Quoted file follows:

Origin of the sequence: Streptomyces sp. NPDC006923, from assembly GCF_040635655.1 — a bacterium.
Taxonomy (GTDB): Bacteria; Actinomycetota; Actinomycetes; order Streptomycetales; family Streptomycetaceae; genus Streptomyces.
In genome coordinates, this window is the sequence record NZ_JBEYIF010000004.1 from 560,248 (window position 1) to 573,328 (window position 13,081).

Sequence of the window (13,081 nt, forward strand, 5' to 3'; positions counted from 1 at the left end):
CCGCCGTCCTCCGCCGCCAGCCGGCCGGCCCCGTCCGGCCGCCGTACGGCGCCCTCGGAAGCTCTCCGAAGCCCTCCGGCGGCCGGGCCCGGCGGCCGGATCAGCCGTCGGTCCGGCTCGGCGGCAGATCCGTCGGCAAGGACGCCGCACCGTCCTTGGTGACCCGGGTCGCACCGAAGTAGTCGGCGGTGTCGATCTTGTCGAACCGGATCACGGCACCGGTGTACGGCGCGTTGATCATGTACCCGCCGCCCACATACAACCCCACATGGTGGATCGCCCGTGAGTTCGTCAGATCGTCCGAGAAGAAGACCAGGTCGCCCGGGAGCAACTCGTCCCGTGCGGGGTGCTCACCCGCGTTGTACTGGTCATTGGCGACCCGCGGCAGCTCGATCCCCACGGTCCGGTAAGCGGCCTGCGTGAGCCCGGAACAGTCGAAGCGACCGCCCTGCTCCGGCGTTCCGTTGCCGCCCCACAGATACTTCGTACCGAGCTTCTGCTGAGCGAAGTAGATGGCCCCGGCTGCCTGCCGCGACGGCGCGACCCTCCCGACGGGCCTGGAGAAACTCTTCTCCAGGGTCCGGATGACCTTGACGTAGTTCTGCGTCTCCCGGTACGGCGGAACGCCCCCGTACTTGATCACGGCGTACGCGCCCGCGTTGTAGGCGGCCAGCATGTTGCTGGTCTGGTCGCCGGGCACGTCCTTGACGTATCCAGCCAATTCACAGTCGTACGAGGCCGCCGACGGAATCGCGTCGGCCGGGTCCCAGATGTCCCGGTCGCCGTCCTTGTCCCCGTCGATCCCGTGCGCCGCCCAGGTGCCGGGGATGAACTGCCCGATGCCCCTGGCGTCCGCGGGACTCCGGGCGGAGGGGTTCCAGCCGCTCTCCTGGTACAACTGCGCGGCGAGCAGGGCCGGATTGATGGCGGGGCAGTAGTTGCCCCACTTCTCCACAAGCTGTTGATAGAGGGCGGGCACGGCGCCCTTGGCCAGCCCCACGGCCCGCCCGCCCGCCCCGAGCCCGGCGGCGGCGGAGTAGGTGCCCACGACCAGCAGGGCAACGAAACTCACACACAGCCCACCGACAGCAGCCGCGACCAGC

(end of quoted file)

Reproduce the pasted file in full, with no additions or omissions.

Origin of the sequence: Streptomyces sp. NPDC006923, from assembly GCF_040635655.1 — a bacterium.
Taxonomy (GTDB): Bacteria; Actinomycetota; Actinomycetes; order Streptomycetales; family Streptomycetaceae; genus Streptomyces.
In genome coordinates, this window is the sequence record NZ_JBEYIF010000004.1 from 560,248 (window position 1) to 573,328 (window position 13,081).

Sequence of the window (13,081 nt, forward strand, 5' to 3'; positions counted from 1 at the left end):
CCGCCGTCCTCCGCCGCCAGCCGGCCGGCCCCGTCCGGCCGCCGTACGGCGCCCTCGGAAGCTCTCCGAAGCCCTCCGGCGGCCGGGCCCGGCGGCCGGATCAGCCGTCGGTCCGGCTCGGCGGCAGATCCGTCGGCAAGGACGCCGCACCGTCCTTGGTGACCCGGGTCGCACCGAAGTAGTCGGCGGTGTCGATCTTGTCGAACCGGATCACGGCACCGGTGTACGGCGCGTTGATCATGTACCCGCCGCCCACATACAACCCCACATGGTGGATCGCCCGTGAGTTCGTCAGATCGTCCGAGAAGAAGACCAGGTCGCCCGGGAGCAACTCGTCCCGTGCGGGGTGCTCACCCGCGTTGTACTGGTCATTGGCGACCCGCGGCAGCTCGATCCCCACGGTCCGGTAAGCGGCCTGCGTGAGCCCGGAACAGTCGAAGCGACCGCCCTGCTCCGGCGTTCCGTTGCCGCCCCACAGATACTTCGTACCGAGCTTCTGCTGAGCGAAGTAGATGGCCCCGGCTGCCTGCCGCGACGGCGCGACCCTCCCGACGGGCCTGGAGAAACTCTTCTCCAGGGTCCGGATGACCTTGACGTAGTTCTGCGTCTCCCGGTACGGCGGAACGCCCCCGTACTTGATCACGGCGTACGCGCCCGCGTTGTAGGCGGCCAGCATGTTGCTGGTCTGGTCGCCGGGCACGTCCTTGACGTATCCAGCCAATTCACAGTCGTACGAGGCCGCCGACGGAATCGCGTCGGCCGGGTCCCAGATGTCCCGGTCGCCGTCCTTGTCCCCGTCGATCCCGTGCGCCGCCCAGGTGCCGGGGATGAACTGCCCGATGCCCCTGGCGTCCGCGGGACTCCGGGCGGAGGGGTTCCAGCCGCTCTCCTGGTACAACTGCGCGGCGAGCAGGGCCGGATTGATGGCGGGGCAGTAGTTGCCCCACTTCTCCACAAGCTGTTGATAGAGGGCGGGCACGGCGCCCTTGGCCAGCCCCACGGCCCGCCCGCCCGCCCCGAGCCCGGCGGCGGCGGAGTAGGTGCCCACGACCAGCAGGGCAACGAAACTCACACACAGCCCACCGACAGCAGCCGCGACCAGC